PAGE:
The Golden Margarita (a.k.a. the Cadillac), along with the Top Shelf and the house margarita at the Maya Café in Maplewood, is better than pretty much any other so-called margarita in the city, for one simple reason: no mass-produced sweet-and-sour mix. The barkeeps squeeze their own tang, thanks, and as a result you don't feel like a fraud enjoying it.
Really, that mix -- comes in a plastic bottle or a huge drum or as a powder -- doesn't seem all that healthy, does it? It's a funny green color. Somehow it seems blasphemous, when you think about it, to add that to tequila -- sweet, sweet tequila. You don't drink Hi-C anymore, so why drink its freakish cousin? And the additives within: sodium citrate, potassium sorbate, sodium benzoate, sucralose, magnesium carbonate, xanthan gum, glyceryl abietate, FD&C yellow number 5.
The Maya Café serves up decent Mexican food, good enough to be used as an excuse to scurry over and down a couple of ace margaritas. Bartender Grace Wilson will make one of the three for you: the Golden, featuring Souza Hornitos Reposado, Grand Marnier and sweetened fresh-squeezed lime juice (see below); the Top Shelf, featuring the same tequila, Cointreau and sweetened fresh-squeezed lime juice; and the house margarita, featuring the lesser Sauza Extra Gold tequila, Triple Sec and sweetened fresh-squeezed lime juice.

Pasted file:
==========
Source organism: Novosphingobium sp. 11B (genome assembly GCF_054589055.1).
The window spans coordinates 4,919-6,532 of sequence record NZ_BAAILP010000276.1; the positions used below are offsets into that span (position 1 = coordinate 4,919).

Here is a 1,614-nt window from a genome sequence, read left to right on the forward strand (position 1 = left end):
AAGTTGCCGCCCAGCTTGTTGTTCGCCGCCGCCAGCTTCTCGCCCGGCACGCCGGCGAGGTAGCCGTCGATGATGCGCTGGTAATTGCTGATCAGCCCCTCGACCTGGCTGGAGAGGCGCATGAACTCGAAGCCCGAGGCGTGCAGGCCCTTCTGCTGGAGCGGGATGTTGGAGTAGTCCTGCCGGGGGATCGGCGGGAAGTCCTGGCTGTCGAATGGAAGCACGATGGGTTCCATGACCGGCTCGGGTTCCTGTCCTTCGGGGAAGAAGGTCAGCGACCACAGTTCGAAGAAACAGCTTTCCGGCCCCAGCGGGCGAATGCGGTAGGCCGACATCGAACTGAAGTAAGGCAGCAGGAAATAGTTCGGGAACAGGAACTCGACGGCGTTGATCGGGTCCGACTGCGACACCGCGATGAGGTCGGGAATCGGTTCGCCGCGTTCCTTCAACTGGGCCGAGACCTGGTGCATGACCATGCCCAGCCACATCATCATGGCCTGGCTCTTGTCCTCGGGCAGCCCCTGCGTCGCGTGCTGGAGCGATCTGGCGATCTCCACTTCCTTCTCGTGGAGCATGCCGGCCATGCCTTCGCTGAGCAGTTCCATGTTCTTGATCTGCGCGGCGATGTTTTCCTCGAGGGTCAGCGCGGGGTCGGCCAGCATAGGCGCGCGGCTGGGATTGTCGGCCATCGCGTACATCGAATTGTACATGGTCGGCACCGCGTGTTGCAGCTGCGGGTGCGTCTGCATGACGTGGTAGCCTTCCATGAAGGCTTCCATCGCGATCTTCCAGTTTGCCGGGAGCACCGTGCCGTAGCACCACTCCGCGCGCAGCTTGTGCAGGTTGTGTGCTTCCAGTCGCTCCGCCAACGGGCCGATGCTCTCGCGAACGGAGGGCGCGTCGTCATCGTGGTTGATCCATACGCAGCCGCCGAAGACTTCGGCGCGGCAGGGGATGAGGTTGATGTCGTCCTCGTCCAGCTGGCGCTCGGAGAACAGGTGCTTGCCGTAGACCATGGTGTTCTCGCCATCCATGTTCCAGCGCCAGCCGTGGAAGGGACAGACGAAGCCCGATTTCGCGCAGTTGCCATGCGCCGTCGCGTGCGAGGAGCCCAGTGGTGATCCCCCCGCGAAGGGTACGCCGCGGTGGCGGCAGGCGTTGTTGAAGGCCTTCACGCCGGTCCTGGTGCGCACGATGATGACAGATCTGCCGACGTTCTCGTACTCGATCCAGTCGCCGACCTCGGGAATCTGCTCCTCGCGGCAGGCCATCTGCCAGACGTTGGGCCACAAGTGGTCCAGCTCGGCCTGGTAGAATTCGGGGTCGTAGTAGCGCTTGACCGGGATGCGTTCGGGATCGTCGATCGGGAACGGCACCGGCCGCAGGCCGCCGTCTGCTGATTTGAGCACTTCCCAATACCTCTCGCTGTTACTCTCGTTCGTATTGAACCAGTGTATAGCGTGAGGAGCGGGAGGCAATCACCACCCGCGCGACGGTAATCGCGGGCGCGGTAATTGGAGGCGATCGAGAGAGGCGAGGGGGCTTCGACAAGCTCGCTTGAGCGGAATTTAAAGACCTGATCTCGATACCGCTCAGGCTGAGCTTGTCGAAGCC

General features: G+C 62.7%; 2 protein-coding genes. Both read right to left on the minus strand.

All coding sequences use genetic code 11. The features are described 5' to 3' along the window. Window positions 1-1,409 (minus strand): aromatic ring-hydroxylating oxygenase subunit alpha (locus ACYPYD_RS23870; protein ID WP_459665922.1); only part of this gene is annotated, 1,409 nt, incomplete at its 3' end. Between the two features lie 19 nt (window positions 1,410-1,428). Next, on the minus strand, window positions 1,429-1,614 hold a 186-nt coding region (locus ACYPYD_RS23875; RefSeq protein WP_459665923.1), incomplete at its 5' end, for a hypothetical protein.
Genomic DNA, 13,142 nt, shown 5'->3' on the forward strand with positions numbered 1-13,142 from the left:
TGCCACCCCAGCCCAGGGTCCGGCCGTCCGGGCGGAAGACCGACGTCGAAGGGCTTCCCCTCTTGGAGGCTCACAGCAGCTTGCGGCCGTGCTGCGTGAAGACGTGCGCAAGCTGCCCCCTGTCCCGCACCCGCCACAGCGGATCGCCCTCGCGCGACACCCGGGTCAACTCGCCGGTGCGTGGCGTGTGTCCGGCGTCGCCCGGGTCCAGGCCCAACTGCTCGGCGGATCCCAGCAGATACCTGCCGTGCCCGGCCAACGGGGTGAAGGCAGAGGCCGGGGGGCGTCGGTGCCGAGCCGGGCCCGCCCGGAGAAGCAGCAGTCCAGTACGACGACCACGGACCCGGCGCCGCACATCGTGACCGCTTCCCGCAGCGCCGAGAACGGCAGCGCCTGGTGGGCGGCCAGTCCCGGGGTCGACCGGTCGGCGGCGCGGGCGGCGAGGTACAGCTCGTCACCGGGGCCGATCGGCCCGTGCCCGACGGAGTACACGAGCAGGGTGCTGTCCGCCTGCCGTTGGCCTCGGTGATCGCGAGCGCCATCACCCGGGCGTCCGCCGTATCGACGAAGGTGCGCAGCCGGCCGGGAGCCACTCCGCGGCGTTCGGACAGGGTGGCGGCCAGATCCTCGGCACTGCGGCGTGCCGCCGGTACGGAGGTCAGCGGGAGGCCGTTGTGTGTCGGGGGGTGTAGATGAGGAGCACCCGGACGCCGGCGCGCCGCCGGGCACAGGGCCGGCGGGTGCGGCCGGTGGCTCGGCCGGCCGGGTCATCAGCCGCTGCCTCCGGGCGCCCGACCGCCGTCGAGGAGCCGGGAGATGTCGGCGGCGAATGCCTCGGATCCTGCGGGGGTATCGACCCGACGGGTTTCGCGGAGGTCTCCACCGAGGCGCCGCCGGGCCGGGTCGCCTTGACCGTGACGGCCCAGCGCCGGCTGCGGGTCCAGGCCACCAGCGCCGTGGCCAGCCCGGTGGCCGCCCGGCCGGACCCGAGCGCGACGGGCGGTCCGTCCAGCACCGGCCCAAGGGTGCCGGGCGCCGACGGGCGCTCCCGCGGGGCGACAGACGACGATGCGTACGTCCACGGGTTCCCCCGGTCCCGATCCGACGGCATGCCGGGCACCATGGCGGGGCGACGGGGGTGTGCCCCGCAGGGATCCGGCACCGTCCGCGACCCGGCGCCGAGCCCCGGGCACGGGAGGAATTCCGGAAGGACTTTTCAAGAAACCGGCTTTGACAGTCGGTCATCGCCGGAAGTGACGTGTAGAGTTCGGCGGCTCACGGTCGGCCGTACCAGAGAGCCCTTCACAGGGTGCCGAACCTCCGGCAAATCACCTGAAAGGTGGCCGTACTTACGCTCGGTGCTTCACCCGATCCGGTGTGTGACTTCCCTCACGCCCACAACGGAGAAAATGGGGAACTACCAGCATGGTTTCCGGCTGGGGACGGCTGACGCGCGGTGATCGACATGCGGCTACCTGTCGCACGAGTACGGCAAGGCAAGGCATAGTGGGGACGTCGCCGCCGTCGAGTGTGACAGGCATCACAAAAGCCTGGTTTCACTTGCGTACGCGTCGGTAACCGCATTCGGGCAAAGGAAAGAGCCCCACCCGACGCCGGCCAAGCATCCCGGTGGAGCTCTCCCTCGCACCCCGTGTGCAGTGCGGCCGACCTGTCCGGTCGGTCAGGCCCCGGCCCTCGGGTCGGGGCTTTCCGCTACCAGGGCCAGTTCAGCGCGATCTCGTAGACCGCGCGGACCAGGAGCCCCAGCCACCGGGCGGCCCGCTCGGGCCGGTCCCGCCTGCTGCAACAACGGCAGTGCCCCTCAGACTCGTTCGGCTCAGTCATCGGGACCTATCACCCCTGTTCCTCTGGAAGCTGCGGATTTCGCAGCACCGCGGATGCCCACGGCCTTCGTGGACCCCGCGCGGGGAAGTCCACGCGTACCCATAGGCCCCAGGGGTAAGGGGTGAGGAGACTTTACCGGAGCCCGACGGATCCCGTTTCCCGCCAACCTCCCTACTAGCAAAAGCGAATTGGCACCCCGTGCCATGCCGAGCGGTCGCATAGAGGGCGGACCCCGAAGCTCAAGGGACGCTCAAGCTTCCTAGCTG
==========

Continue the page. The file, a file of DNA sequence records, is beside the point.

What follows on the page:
Wilson juices lemons, limes and oranges ("Mostly for color," she says, "to blend with whatever liqueur we put in") and mixes them with a bit of sugar, after which she stirs, shakes, tastes and finesses the result and, finally, mixes it with the liquor.
Truth be told, you'd need a tongue the size of a cow's to differentiate between the Golden (Cadillac) and Top Shelf margaritas. The only difference is Grand Marnier (a blend of cognac and orange) in the former and Cointreau (a blend of brandy and various citruses) in the latter. When these two liqueurs are cut with tequila and lime, who can tell the difference? Same goes for the notion of gussying up a margarita with fancy tequila; again, who can tell, once the drink is mixed? Some can, for sure. But expensive tequila, God bless it, lacks the honest kick of a midline tequila, and you want to taste the alcohol, don't you? Yes, says Wilson: "You want a tequila that will cut through the sour, that you can taste. I've been to places where it's, like, 'Where's the tequila?'"
Oh, and salt versus no salt? Doesn't matter, unless you've got a fever blister. If so, no salt.